How to bring unity out of conflict, Part 1 of 3


I received one day a note from the Marquis de la Fayette, informing me that he should bring a party of six or eight friends to ask a dinner of me the next day … These were leading patriots, of honest but differing opinions sensible of the necessity of effecting a coalition by mutual sacrifices, knowing each other, and not afraid therefore to unbosom themselves mutually. This last was a material principle in the selection …

Source: Autobiography, 1821

Patrick Lee’s Explanation

Leaders need privacy, trust and encouragement to speak openly.
The French national assembly needed to make a proposal to the King regarding future governance. With too many competing interests, they were unable to reach an agreement. This post and the next two will highlight essential principles in bringing unity out of conflict.
1. One person took the lead.
2. A neutral meeting place was chosen by the leader.
3. An uninvolved individual facilitated the gathering.
4. The meeting began with a meal.
5. The attendees were all influential leaders.
6. They were honest patriots committed to a common cause.
7. Although they differed, they understood a unified coalition was essential.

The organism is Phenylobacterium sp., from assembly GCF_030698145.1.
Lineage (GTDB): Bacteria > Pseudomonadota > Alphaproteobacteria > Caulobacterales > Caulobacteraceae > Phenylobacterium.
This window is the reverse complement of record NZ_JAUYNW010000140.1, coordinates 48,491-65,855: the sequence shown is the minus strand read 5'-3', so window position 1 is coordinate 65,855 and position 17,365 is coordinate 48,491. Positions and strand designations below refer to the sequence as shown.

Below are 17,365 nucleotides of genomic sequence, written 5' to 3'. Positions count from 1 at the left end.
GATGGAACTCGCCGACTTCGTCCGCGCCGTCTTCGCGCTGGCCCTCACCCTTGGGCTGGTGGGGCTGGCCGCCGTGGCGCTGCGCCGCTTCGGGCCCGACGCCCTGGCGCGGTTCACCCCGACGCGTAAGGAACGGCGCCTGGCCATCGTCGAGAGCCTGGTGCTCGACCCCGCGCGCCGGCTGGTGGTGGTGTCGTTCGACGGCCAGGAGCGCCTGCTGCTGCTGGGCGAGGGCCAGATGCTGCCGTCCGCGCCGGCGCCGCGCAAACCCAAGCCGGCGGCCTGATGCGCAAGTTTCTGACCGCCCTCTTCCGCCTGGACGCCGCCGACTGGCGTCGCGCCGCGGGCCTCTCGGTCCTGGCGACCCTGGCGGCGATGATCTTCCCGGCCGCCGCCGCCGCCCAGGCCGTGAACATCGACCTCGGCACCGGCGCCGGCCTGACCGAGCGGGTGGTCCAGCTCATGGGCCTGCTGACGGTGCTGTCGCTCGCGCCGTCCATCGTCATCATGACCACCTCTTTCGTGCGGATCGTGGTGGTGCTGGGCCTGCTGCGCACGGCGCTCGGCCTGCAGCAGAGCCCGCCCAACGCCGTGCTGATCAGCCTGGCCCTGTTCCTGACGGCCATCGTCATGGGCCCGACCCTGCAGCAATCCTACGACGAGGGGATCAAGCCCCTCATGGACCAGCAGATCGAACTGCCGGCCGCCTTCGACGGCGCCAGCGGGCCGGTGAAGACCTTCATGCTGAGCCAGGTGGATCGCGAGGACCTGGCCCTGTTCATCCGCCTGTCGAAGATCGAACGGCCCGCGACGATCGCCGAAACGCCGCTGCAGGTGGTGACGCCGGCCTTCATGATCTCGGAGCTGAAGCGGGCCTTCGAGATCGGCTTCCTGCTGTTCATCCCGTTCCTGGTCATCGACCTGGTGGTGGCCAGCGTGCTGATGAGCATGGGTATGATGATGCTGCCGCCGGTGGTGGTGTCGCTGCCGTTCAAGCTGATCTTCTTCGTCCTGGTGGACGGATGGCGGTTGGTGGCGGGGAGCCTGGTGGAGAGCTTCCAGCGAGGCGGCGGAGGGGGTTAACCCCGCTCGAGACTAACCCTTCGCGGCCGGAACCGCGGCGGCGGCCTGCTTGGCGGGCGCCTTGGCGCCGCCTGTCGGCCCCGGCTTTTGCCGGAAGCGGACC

8. Each man would have to give up something to create that coalition.
9. They knew one another well enough to be able to speak freely.

Others might have been invited except for # 9: Familiarity with one another, and the resulting trust that came with it, allowed the risk-taking necessary to speak honestly. This was essential if there was to be any chance of success.

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The Moral Liberal Thomas Jefferson Editor, Patrick Lee, is a professional speaker, actor and writer. Since 1990, he has inspired, entertained and educated audiences from Maine to Hawaii with his authentic, first person leadership presentations as President Thomas Jefferson, Frontiersman Daniel Boone, and Lewis & Clark Co-Leader William Clark. He also appears as himself, The Hopeful Humorist™, with a program of motivational humor, patriotism and inspiration.

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